Super Massive Black Holes
BRANDON: So why don’t you guys introduce yourselves?
DENVER: Jake Reimer (Guitar/Vocals), Denver Bergreen (Guitar), Tristan Peterson (Bass/Vocals), Clay Steadman (Drums).
BRANDON: How long have you been together?
DENVER: We formed in 2010 under the name Angry Midget, which is a terrible name of course, so we changed it shortly thereafter.
BRANDON: I kind of like Angry Midget. But Super Massive Black Holes does fit your style a little more.
BRANDON: How many albums do you have out?
DENVER: We currently have released 2 EPs and a single from our new album “Calculations of the Ancients”, which is due to be released pretty soon. Our material is self-produced and we are all about DIY. Album covers, graphics, website, mixing and mastering is all done by me.
BRANDON: Where are you based out of?
DENVER: Calgary, Alberta, Canada, Earth, Orion Region, Milky Way Galaxy.
BRANDON: Where can people check out your music?
DENVER: Our website, www.smbhmusic.com.
BRANDON: What kind of music are you guys listening to these days?
DENVER: Jazz, rock, death metal, grindcore, indie, punk, electro, lots of other stuff too. There’s incredible music in any genre but it’s usually harder to find. Gorguts, Ulcerate, The Bad Plus, Dysrhythmia, Absvrdist, and The Aristocrats, to name a few, are all pretty great.
BRANDON: What do you think about the state of music in general?
DENVER: The short answer is — it’s really never been better. Producing music has never been more attainable, so that means more people than ever can make it.
Yeah, that means there’s a lot more shit you have to sift through, but that also means that broke but talented people can put out music on par, production wise, with any bigger act.
We record and produce all our own music, and a lot of our favourite bands, even “bigger” acts like Gorguts, are doing the same. Then there’s one-man album machines like Sithu Aye, Plini, and Cloudkicker that are putting out incredible records in their spare time with a couple guitars and a computer.
We get tired of hearing people say that new music is so shitty compared to the old days. They’re only talking about bands in the media spotlight, but because of the prevalence of video, that’s more about image than sound, so the music suffers.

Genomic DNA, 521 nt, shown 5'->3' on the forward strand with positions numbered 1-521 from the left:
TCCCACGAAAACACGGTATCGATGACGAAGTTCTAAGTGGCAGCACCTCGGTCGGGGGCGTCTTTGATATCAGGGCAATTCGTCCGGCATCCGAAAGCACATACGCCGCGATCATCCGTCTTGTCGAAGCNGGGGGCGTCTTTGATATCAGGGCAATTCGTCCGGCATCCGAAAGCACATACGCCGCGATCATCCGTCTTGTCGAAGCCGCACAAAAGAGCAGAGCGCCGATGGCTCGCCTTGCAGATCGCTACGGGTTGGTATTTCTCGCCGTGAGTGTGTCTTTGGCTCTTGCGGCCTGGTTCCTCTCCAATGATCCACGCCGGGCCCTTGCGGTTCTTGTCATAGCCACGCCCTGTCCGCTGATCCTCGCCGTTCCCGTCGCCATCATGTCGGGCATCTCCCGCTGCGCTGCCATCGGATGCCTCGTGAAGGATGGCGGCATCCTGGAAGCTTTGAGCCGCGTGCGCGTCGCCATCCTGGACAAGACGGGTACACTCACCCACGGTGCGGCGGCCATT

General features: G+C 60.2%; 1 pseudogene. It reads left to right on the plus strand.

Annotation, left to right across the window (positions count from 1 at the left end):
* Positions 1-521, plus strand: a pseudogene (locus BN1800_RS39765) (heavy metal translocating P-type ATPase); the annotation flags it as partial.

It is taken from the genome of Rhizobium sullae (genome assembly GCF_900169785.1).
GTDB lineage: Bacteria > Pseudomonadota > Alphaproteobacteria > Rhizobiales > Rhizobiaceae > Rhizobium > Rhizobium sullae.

Some of the most amazing music humans have ever created is being made right now, but because of the sheer mass of content out there you have to search for it.
BRANDON: Great answer. I know what you mean. It’s the same for the comic book industry. So you guys are into comic books? What comics are you reading at the moment?
DENVER: There’s a dog-eared copy of the 1975 #1 issue of ‘Giant Size X-Men’ sitting in our jamspace that has gotten many a read. Also the Heavy Metal books have always been a favourite of ours, although I guess they aren’t really comics per se.
BRANDON: Wow. Giant Size X-Men is worth some money! What are your thoughts on the comic book industry these days?
DENVER: The internet has likely hurt the big business side of it, but has undoubtedly helped the creative side of it. Anyone with the skills and the will can create and distribute a professional looking comic or graphic novel, just like you are doing with this one.
BRANDON: What are your thoughts on the independent comic scene these days?
DENVER: We don’t really have a specific opinion on the indie comic scene since we make music and not comics, but like music, some of the most talented people are some of the most unknown. We are big on underground scenes and avid DIYers.
BRANDON: What do you like better for comics — digital or print?
DENVER: Print, but both are good for different reasons. Digital is great for zooming in on the awesome artwork, but print is great because you don’t need a battery. There’s also the tactile sense of reading a book that is pretty rad.
BRANDON: Who are your favourite superheroes?
DENVER: Spawn, The Silver Surfer, and The Maxx — they’re all flawed, multifaceted characters that are also in very unique environments.
We are four guys who really love music in all its wicked awesomeness! A Supermassive Black Hole is something that’s big and serious, but has a silly name, so we try to represent that in our music and lyrics by making complex compositions that have humour or cleverness laced throughout. Whether it’s the song name, a melody or the lyrics, we try to make things that are intelligent and thought-provoking. If our music was a painting, it would probably be abstract realism.